thorough descriptions are given of the tasks of the deacon. Therefore, only through scrupulous research into the relevant texts, written in the first centuries in different regions of early Christianity, will we be able to discern the characteristics of the early diaconate. Only then will the different views of the office of deacon which existed in different particular churches, in the East and the West, be firmly established. Only then will it become clear how the diaconate functioned in different periods. Rob Mascini the Netherlands deacon who, whilst working full-time in hospital ministry and later on in parish ministry, was also for more than twelve years President of the International Diaconate Centre, has for a long time been advocating further study into the role and function of the deacon in the past and the present. Rob Mascini consulted the author of this article and Dr. Paul van Geest – Professor in Augustinian Spirituality at the Faculty of Catholic Theology in Tilburg and Director of an Institute dedicated to the study of patristic literature. As a result of this consultation the proposal to hold a scientific congress on the origins of the diaconate was launched. After a number of fact-finding visits by both Rob Mascini and Bart Koet to, for example, the Ushaw College in England and a couple of universities in the USA (Boston, San Francisco and New York) and Germany it appeared to be true that in many theological circles the need for a re-examination was recognized, but it also became apparent that resourcing such a conference would not be particularly easy. The likeliest venue where the supporting framework for such a congress was going to be in place turned out to be Rome.

5 See e.g. Gibaut, The Cursus Honorum. and K. Madigan – C. Osiek (eds. & Transl.), Ordained Women in the Early Church. A Documentary History, Baltimore/London, 2005.6 J.N. C ollins, Diakonia. Re-interpreting the Ancient Sources, New York-Oxford, 1990. The second edition is published this year. 6 Anni Hentschel, Diakonia im Neuen Testament: Studien der Semantik unter besonderer Berücksichtigung der Rolle von Frauen, (Wunt, 2 Reihe, 226) Tübingen, 2007. New Diaconal Review Issue 3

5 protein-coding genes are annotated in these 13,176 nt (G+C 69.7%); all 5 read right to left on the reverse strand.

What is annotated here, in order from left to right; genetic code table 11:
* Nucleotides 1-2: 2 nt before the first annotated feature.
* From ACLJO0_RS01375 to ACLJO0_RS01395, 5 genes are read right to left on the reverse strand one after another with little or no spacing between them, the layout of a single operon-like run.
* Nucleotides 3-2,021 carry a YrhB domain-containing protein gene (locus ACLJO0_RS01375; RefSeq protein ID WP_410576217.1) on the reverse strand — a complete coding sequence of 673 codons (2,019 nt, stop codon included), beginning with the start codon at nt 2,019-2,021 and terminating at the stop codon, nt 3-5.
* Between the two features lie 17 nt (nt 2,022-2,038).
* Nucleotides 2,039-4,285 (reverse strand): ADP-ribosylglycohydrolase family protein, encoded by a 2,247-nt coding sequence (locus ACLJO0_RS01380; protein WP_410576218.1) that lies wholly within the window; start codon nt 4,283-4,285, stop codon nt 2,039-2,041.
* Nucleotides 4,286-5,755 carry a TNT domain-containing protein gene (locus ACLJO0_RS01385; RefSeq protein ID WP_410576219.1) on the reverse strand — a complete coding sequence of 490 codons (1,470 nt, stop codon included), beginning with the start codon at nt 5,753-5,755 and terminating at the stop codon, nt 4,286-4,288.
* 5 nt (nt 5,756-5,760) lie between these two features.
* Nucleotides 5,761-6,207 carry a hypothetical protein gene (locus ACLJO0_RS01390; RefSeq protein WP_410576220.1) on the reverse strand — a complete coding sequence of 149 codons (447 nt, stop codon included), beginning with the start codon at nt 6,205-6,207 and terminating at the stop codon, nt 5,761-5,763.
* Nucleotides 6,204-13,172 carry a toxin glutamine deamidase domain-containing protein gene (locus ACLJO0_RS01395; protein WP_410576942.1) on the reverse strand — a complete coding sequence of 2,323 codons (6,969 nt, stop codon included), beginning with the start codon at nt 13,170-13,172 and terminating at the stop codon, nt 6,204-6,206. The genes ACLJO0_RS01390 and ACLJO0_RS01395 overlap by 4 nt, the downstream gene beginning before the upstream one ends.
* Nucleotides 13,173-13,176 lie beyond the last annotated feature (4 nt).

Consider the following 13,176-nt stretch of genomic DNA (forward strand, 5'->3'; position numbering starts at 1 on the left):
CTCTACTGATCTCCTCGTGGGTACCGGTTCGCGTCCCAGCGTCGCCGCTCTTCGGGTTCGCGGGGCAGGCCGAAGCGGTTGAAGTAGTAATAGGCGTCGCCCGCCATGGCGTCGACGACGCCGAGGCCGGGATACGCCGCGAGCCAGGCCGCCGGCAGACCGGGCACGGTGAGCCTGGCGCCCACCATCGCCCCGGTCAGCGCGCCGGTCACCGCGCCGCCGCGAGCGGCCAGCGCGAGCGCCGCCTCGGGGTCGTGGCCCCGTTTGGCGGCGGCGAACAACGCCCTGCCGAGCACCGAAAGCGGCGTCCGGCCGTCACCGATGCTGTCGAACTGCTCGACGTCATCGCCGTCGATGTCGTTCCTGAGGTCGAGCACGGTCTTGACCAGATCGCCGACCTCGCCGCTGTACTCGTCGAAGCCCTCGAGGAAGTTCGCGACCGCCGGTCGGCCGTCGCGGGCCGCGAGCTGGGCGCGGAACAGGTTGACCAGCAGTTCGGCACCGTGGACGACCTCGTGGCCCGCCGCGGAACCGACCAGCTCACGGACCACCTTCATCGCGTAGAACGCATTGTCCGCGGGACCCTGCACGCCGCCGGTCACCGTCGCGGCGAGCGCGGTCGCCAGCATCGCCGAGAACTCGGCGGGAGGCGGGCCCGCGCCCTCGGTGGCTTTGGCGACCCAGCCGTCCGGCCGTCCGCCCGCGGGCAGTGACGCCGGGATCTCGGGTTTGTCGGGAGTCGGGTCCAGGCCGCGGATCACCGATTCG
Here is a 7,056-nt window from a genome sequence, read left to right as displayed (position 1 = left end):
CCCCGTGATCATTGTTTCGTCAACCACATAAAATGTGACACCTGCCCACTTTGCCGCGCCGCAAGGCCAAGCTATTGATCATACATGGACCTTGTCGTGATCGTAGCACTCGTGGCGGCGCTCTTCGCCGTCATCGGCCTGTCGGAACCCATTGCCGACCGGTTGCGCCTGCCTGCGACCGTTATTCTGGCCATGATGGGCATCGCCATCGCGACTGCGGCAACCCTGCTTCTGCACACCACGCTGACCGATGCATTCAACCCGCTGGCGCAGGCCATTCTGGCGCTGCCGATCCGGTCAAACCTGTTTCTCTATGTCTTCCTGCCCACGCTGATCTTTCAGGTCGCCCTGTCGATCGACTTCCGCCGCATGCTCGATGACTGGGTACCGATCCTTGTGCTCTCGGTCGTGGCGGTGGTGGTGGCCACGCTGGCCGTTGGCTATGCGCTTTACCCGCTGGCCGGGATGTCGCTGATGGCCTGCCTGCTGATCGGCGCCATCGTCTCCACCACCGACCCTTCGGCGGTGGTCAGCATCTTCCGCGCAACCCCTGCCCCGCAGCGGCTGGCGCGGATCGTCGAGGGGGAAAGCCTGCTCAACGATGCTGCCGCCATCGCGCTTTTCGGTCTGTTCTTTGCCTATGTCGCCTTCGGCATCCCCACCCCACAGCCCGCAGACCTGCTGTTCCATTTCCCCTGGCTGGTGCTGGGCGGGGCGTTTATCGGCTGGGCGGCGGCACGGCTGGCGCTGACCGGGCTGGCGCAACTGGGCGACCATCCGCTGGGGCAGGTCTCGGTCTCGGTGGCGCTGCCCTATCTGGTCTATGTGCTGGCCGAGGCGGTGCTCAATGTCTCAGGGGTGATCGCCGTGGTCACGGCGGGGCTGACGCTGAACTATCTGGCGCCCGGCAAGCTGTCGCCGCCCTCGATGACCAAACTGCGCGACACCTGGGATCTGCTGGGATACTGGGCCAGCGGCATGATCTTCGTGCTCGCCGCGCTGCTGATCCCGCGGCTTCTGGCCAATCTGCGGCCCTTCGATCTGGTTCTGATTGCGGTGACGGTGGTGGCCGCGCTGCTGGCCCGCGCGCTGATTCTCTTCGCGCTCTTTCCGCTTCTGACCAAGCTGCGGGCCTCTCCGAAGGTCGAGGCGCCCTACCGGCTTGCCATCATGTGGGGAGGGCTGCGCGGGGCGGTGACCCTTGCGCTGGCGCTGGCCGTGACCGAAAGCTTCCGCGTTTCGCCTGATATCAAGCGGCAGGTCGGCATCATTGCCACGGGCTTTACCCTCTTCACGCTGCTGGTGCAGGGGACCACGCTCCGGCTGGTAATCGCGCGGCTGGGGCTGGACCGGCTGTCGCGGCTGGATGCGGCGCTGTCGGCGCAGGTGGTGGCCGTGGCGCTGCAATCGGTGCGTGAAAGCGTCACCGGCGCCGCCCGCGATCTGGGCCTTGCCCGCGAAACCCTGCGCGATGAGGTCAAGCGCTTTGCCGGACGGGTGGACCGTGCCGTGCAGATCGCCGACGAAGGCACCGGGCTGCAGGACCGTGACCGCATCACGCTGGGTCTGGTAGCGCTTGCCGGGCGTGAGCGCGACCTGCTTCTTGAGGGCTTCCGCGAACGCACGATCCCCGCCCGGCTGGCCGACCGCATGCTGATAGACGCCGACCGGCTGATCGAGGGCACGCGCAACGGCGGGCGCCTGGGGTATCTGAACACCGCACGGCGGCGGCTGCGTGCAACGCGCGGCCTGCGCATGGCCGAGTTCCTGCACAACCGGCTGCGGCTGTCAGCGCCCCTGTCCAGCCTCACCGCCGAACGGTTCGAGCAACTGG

Theology of Diaconate

International conference on the sources of the diaconate – Bart J. Koet

So after more consultations in Rome we could rest assured, as I said above, that the Augustinianum was prepared to dedicate their annual conference to the philological meaning of the Greek word diakonia, to the phenomenon of the centres called diaconiae, to the diaconate itself, to deacons and also to deaconesses. From the 7th till the 9th May 2009 the Thirty-Eighth Conference of the Study of Ancient Christianity (XXXVIII Incontro di Studiosi dell’ Antichità Christiana) took place during which some sixty scholars from fourteen countries gave presentations.

Ressourcement In his opening address the Dean of the Faculty of Catholic Theology (TilburgUtrecht) Professor Adelbert Denaux, a member of the Pontifical Theological Commission, emphasised that this conference was a sign of joy and hope.7 He argued that the theology of the diaconate is one of the least developed aspects of the theology of ordained ministry. He suggested that in order to lay a foundation for a

It is even possible that we could find in the multi-cultural and multi-religous setting of Christianity in Late Antiquity models for our own living in the multi-cultural and multi-religious setting that is contemporary Europe theological overview of the diaconate it is necessary to go back to the sources, ad fontes. From a totally different angle the Dutch ambassador to the Holy See, Monique Frank, praised this conference.